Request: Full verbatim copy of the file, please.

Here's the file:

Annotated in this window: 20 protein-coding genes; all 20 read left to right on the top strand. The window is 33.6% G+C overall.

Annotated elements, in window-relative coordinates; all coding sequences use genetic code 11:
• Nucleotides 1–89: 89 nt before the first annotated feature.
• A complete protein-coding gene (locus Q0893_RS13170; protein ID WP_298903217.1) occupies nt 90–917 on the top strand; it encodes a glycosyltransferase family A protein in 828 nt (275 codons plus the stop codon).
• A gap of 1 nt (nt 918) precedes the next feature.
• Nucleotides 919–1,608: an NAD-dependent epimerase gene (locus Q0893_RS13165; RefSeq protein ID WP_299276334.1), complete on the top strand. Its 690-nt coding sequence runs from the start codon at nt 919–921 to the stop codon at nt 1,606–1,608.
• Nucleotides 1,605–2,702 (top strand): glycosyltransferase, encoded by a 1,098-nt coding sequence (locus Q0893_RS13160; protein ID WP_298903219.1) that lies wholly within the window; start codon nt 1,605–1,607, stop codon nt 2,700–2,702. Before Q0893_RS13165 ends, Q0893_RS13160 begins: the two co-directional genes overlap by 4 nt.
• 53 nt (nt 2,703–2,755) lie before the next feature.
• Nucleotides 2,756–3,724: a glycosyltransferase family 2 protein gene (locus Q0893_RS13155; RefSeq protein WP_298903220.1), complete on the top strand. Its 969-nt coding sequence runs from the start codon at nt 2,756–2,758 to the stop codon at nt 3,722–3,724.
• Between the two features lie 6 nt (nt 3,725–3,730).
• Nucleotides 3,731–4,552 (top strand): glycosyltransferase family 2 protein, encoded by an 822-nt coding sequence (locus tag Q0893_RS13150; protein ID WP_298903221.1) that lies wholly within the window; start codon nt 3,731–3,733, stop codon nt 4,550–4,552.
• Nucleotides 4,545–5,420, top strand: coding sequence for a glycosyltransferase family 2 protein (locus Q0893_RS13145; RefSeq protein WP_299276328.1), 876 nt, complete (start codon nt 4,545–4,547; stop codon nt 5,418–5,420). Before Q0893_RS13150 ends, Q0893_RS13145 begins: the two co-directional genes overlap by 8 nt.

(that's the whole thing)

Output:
Annotated in this window: 20 protein-coding genes; all 20 read left to right on the top strand. The window is 33.6% G+C overall.

Annotated elements, in window-relative coordinates; all coding sequences use genetic code 11:
• Nucleotides 1–89: 89 nt before the first annotated feature.
• A complete protein-coding gene (locus Q0893_RS13170; protein ID WP_298903217.1) occupies nt 90–917 on the top strand; it encodes a glycosyltransferase family A protein in 828 nt (275 codons plus the stop codon).
• A gap of 1 nt (nt 918) precedes the next feature.
• Nucleotides 919–1,608: an NAD-dependent epimerase gene (locus Q0893_RS13165; RefSeq protein ID WP_299276334.1), complete on the top strand. Its 690-nt coding sequence runs from the start codon at nt 919–921 to the stop codon at nt 1,606–1,608.
• Nucleotides 1,605–2,702 (top strand): glycosyltransferase, encoded by a 1,098-nt coding sequence (locus Q0893_RS13160; protein ID WP_298903219.1) that lies wholly within the window; start codon nt 1,605–1,607, stop codon nt 2,700–2,702. Before Q0893_RS13165 ends, Q0893_RS13160 begins: the two co-directional genes overlap by 4 nt.
• 53 nt (nt 2,703–2,755) lie before the next feature.
• Nucleotides 2,756–3,724: a glycosyltransferase family 2 protein gene (locus Q0893_RS13155; RefSeq protein WP_298903220.1), complete on the top strand. Its 969-nt coding sequence runs from the start codon at nt 2,756–2,758 to the stop codon at nt 3,722–3,724.
• Between the two features lie 6 nt (nt 3,725–3,730).
• Nucleotides 3,731–4,552 (top strand): glycosyltransferase family 2 protein, encoded by an 822-nt coding sequence (locus tag Q0893_RS13150; protein ID WP_298903221.1) that lies wholly within the window; start codon nt 3,731–3,733, stop codon nt 4,550–4,552.
• Nucleotides 4,545–5,420, top strand: coding sequence for a glycosyltransferase family 2 protein (locus Q0893_RS13145; RefSeq protein WP_299276328.1), 876 nt, complete (start codon nt 4,545–4,547; stop codon nt 5,418–5,420). Before Q0893_RS13150 ends, Q0893_RS13145 begins: the two co-directional genes overlap by 8 nt.